‘The Wonderful Story of Henry Sugar’ by Roald Dahl

I was a lucky child who was read to, and then taught to read, and then allowed many, many books from the library. I was also lucky to be the generation that was brought up with Roald Dahl. The Henry Sugar collection is a teenage rather than children’s book, and I’ll never forget the specific type of end-of-childhood excitement and wonder this particular story provoked: a grittier, darker, more promising kind of excitement than that of a child, but the same absolute willingness to believe in the story’s unbelievable premise. I love it when a writer presents the impossible and says, “I know this is unbelievable, but trust me, it’s really true”. I don’t need to be asked twice; I’ll throw off all trappings of sensible rationalism, grab their hand, and go along for the ride.

Collected in The Wonderful Story of Henry Sugar and Six More, Jonathan Cape, 1977

‘The Landlady’ by Roald Dahl

“But I’m always ready. Everything is always ready day and night in this house just on the offchance that an acceptable young gentleman will come along.”

Seventeen-year-old Billy Weaver travels to Bath with work. Having been told to find his own lodgings, he chances across an odd but competitively priced Bed & Breakfast. He receives a warm welcome, has a chat about the names in the visitors book, and joins the landlady for a cup of tea and a biscuit.

I tend to read it for fun at first, then force them to think about the way the story is structured afterwards.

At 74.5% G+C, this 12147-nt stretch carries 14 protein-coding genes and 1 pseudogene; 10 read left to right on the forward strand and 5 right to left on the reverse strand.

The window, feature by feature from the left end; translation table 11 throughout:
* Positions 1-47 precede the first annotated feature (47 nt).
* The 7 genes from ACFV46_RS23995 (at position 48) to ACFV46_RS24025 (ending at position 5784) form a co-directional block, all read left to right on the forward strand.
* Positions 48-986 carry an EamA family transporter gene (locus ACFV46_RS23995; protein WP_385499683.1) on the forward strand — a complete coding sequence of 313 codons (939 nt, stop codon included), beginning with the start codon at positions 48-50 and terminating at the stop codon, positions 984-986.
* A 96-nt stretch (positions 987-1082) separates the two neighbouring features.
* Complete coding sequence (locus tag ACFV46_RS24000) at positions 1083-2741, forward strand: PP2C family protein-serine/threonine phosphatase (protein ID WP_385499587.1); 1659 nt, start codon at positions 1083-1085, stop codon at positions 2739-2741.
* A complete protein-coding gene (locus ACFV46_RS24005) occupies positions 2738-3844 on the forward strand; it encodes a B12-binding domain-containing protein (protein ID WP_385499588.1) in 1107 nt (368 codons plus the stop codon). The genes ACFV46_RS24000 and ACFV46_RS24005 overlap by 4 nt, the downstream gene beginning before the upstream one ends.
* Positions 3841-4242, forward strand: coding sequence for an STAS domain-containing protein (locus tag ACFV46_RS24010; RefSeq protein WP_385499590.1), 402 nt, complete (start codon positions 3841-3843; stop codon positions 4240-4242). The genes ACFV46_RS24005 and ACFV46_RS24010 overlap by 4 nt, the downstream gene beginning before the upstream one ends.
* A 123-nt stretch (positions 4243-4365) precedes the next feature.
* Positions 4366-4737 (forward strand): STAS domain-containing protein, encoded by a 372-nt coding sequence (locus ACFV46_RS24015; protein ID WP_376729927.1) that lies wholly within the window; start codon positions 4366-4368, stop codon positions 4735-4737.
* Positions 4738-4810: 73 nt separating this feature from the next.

How does the writer prevent us from realising the woman is a murderer until the end of the story? Are there any hints that the Bed & Breakfast and the woman aren’t normal? Look again at the last sentence – is this a good way to end the story? Is it better to know a story is a scary story from the beginning, or is it better to find this out as a surprise?

First published in The New Yorker in November 1959; then anthologised in Kiss Kiss, Michael Joseph, 1960

‘Parson’s Pleasure’ by Roald Dahl

There is much glee indeed to be had reading Dahl’s stories, but this is the one that makes me wince the most, and with painful joy. A cruel and clever plot, an odious swindler of a protagonist, and a pair of wise fools make for a comedy that breezes along towards devastation. I listened to this as part of an audio book as I walked through London, the streets around me transforming into the summery Buckinghamshire countryside that Mr Boggis traverses in his station wagon, scouting for country houses he might relieve of their antiques. When new levels of deviousness are about to deliver him a major prize that will one day – he is sure – be known as The Boggis Commode, “All the buttercups in the field were suddenly turning into golden sovereigns, glistening in the sunlight. The ground was littered with them, and he swung off the track on to the grass so that he could walk among them and tread on them and hear the little metallic tinkle they made as he kicked them around with his toes.” Kicking buttercups comes before a fall, and one that made me giggle as much as Boggis does at his seeming fortune.

In Completely Unexpected Tales, Penguin, 1986; first published in Esquire (1958), available online here

‘The Wonderful Story of Henry Sugar’ by Roald Dahl

I still have my copy of this collection of fiction and non-fiction pieces, published in 1977 when I was nine, and could have chosen any of its stories, because they’re lodged in my mind: ‘The Swan’, in which a boy attempts to fly; ‘The Mildenhall Treasure’, an account of the discovery of Roman silver in a Suffolk field; the memoir, ‘A Piece of Cake’. But the title story – which tells of a wealthy gambler who believes he’s hit on the perfect system for beating the house – stands out because I can still remember Henry’s motto for living: “It is better to incur a mild rebuke than to perform an onerous task.” Quite so.

(collection first published 1977, available in a Puffin edition)